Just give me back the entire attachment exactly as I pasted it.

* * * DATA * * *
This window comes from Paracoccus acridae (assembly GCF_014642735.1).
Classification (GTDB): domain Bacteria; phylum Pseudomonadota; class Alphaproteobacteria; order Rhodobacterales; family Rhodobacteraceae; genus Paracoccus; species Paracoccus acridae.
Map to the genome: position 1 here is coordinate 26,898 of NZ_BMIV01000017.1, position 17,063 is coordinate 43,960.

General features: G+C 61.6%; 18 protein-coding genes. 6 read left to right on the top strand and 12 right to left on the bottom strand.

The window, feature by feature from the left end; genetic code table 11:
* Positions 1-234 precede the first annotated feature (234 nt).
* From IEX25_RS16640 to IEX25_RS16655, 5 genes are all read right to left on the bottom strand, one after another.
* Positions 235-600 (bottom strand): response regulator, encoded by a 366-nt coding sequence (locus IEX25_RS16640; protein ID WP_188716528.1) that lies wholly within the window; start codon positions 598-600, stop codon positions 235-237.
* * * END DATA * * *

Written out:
This window comes from Paracoccus acridae (assembly GCF_014642735.1).
Classification (GTDB): domain Bacteria; phylum Pseudomonadota; class Alphaproteobacteria; order Rhodobacterales; family Rhodobacteraceae; genus Paracoccus; species Paracoccus acridae.
Map to the genome: position 1 here is coordinate 26,898 of NZ_BMIV01000017.1, position 17,063 is coordinate 43,960.

General features: G+C 61.6%; 18 protein-coding genes. 6 read left to right on the top strand and 12 right to left on the bottom strand.

The window, feature by feature from the left end; genetic code table 11:
* Positions 1-234 precede the first annotated feature (234 nt).
* From IEX25_RS16640 to IEX25_RS16655, 5 genes are all read right to left on the bottom strand, one after another.
* Positions 235-600 (bottom strand): response regulator, encoded by a 366-nt coding sequence (locus IEX25_RS16640; protein ID WP_188716528.1) that lies wholly within the window; start codon positions 598-600, stop codon positions 235-237.